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'This piece of cloth is bathed in my blood, sweat and dignity': The fight to improve the lives of garment workers

The majority of Irish people care about the conditions of the factories where their clothes are made.

Garment workers protest in front of Press Club in Dhaka, Bangladesh, in 2015.
Garment workers protest in front of Press Club in Dhaka, Bangladesh, in 2015.
Image: Asad Mohammad/ABACA/PA Images

A SIGNIFICANT MAJORITY of workers in garment factories in Bangladesh have experienced or witnessed some form of sexual harassment while at work, a new survey has shown.

International human rights and justice charity Action Aid carried out a survey of 200 garment factory workers – including 181 women – in Dhaka, the capital of Bangladesh. 

It found that 80% said they had witnessed sexual harassment and/or abuse at work. Examples include witnessing a colleague sexually assaulted on the factory floor, women abused for not meeting targets and someone being fired for being pregnant. 

ActionAid also carried out a survey of just under 7,000 consumers in Europe, America and Australia (including 516 Irish consumers) on their views and opinions on the garment industry.

It found that 82% of Irish people said they care about the conditions of the factories where their clothes are made, but 65% said it’s hard to know which brands are ethical. 

The vast majority (82%) of Irish consumers said that if a clothing brand was exposed in the media because its clothes are made in factories where women face sexual violence and harassment, they would stop shopping there immediately.

The survey also found that  only 37 per cent of Irish people knew that there is currently no law at an international level to eradicate gender-based violence and harassment in the world of work.

It also showed that 73% of Irish consumers wouldn’t work somewhere where workers face gender-based violence and 80% would be unwilling to work in unsafe buildings.

Lives of garment workers

According to ActionAid, garment workers in Bangladesh face unsafe conditions and harassment at work on a daily basis. 

Many factories are highly unsafe to work in. The clothes produced in these factories end up in popular high street stores in Ireland, the UK and across Europe, America and other areas. 

Sometimes, this ends in instant tragedy, as was the case with the April 2013 collapse of Rana Plaza, which led to the deaths of 1,134 people. The collapse was dubbed “mass industrial homicide” by workers’ unions. 

The tragedy forced many retailers to pledge to work to improve conditions at their factories, however six years later ActionAid says that many issues still remain in the sector, particularly around workers’ rights.

Action Aid highlighted the case of one worker, Shopna*, who has been a garment worker for 16 years and now operates a sewing machine.

She said she had experienced many unwanted sexual advances and witnessed incidents of assault on other women by men in positions of authority over the years.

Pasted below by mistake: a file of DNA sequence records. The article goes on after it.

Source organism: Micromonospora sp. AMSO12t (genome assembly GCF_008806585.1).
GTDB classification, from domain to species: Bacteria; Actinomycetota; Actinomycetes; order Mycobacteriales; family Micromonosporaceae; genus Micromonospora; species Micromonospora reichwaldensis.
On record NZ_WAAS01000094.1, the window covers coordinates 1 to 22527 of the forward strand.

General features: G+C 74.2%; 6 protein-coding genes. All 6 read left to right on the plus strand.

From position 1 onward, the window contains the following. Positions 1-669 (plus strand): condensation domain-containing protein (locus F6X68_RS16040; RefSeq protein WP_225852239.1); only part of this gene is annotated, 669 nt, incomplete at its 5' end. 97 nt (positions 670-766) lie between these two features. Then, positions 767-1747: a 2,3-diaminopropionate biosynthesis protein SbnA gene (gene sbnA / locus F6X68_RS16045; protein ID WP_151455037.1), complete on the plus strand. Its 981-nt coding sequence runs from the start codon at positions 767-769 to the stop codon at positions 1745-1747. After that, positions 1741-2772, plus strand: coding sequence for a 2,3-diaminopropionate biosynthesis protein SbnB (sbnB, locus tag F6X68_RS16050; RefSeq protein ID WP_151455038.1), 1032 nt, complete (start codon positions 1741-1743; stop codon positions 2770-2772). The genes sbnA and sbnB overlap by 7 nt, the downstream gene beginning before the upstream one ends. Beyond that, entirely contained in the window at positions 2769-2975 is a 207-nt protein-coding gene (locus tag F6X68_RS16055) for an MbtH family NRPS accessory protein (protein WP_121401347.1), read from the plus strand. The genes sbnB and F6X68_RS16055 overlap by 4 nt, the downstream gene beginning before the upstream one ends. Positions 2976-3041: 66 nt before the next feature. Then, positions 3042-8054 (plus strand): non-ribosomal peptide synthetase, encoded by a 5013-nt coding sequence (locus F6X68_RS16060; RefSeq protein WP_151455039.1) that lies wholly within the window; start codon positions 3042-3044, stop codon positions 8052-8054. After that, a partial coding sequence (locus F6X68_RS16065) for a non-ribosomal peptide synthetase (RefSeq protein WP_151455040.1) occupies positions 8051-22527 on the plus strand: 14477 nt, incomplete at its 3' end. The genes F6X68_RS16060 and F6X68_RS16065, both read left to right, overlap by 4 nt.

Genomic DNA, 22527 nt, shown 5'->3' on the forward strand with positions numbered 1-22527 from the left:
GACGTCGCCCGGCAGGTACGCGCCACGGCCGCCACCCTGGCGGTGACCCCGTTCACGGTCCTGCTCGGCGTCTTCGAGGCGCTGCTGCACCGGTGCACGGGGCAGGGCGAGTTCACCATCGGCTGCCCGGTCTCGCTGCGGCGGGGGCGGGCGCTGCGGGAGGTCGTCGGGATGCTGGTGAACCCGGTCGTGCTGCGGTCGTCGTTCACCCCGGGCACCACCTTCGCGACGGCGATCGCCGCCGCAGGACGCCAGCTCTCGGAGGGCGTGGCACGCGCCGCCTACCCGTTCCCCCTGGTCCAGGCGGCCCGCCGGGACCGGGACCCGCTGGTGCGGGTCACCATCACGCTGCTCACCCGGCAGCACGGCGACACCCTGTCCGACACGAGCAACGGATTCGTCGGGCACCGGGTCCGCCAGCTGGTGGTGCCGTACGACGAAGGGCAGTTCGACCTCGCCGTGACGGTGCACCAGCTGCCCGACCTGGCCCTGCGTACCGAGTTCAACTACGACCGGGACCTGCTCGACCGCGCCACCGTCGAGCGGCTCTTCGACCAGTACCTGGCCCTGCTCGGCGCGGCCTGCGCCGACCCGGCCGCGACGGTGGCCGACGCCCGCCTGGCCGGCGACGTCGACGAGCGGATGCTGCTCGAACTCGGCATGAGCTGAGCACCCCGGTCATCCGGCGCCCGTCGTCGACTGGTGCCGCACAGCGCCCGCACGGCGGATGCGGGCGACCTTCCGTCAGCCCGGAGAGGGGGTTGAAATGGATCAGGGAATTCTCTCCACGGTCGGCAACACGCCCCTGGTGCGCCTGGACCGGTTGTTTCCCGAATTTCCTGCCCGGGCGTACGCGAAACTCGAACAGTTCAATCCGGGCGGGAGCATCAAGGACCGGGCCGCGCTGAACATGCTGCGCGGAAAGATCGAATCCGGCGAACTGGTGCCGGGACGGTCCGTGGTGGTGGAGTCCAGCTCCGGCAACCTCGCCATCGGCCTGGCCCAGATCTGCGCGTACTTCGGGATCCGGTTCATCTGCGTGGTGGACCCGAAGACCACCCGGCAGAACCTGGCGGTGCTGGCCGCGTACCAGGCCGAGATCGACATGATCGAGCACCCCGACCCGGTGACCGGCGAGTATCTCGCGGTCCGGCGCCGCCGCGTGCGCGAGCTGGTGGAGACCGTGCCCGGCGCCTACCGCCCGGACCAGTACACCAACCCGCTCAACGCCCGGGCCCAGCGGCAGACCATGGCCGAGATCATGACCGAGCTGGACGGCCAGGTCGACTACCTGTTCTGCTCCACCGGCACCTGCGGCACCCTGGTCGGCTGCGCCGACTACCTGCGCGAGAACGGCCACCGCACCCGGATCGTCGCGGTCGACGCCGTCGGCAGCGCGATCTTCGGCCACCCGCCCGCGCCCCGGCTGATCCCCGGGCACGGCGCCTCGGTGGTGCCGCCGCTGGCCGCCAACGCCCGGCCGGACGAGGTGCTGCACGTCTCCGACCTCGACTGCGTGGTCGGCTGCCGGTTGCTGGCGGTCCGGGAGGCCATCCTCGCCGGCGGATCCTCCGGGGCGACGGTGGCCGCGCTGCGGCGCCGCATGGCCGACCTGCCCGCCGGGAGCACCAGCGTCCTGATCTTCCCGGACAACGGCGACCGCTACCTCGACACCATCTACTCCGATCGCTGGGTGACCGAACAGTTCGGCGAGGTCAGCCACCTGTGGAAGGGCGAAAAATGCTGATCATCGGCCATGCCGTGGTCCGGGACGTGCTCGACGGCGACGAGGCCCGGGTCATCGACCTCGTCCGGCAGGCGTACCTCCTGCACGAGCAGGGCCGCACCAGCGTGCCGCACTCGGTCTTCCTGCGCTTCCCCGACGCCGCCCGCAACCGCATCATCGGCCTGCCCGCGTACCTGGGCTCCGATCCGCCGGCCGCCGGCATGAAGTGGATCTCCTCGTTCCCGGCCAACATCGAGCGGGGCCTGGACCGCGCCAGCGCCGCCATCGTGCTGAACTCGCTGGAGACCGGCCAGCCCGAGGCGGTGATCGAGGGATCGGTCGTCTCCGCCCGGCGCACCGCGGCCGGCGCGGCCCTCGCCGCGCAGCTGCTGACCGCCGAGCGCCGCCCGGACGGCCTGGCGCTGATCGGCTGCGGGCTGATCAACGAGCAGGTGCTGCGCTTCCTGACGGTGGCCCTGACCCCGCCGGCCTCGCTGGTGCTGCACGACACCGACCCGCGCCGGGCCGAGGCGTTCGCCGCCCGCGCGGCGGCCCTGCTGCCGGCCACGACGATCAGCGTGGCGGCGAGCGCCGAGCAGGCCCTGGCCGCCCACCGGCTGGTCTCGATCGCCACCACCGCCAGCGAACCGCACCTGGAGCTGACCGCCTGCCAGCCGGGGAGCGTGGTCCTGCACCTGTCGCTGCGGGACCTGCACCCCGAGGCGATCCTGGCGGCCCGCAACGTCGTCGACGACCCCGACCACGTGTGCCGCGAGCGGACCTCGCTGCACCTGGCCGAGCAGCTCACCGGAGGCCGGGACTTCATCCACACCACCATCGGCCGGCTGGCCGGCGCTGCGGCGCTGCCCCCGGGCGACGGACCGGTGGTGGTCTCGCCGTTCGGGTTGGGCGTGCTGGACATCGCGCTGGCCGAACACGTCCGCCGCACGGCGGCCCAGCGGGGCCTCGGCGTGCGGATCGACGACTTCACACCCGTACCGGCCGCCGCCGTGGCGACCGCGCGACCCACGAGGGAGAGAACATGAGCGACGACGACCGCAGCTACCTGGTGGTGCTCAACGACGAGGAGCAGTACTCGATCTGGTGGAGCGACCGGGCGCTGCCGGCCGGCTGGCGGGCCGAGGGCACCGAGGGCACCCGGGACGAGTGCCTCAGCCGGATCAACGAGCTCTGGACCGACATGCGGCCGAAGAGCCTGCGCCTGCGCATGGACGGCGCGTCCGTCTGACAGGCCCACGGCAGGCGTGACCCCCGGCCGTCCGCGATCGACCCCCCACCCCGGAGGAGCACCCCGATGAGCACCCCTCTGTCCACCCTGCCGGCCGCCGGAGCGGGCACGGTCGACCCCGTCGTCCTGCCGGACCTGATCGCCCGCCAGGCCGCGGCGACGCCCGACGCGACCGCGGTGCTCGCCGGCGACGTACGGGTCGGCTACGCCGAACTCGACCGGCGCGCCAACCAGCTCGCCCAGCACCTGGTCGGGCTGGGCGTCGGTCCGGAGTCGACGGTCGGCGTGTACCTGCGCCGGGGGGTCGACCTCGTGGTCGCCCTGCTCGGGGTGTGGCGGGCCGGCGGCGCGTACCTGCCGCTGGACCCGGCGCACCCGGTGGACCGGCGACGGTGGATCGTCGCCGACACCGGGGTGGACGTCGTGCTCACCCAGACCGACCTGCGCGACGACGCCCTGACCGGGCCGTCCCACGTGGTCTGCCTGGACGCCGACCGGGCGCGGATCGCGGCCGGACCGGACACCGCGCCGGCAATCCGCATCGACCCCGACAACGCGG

“It makes me happy that they are wearing something that I made,” Shopna said, addressing people who wears her clothes.

“But I want to let them know that this is more than a piece of cloth.

“This piece of cloth is bathed in my blood, sweat and dignity. I’ve sacrificed all of that to be able to make a pair of pants [trousers] that you will wear and feel comfortable.

Shopna said she was harassed by a factory manager who regularly made inappropriate comments and touched her. He repeatedly asked her to stay back after work, but she refused. One morning when she was in earlier than other workers, he violently attacked her, Shona said.

ActionAid’s survey found 72% of the respondents said they had been subjected to extreme verbal abuse at work.

International Labour Conference

The 108th Session of the International Labour Conference kicked off yesterday in Geneva. ActionAid said that governments, employers and trade unions are negotiating the first ever international law on ending violence and harassment at work.

“Governments and employers now have the opportunity to act by voting in favour of the first international law to tackle gender-based violence in the world of work,” ActionAid Ireland CEO Siobhan McGee said. 

“Right now, 59 countries still have no national laws against violence and harassment at work, and so a progressive, binding, global treaty is the only way to protect women and other marginalised workers.

“Consumers, hit by austerity measures and rising global inequality, face tough choices when the only clothes they can afford are cheap, fast fashion that puts garment workers at risk of abuse.

It’s up to brands and governments to ensure that the decision to buy ethical clothing is not only a choice the rich can make.” 

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Cormac Fitzgerald

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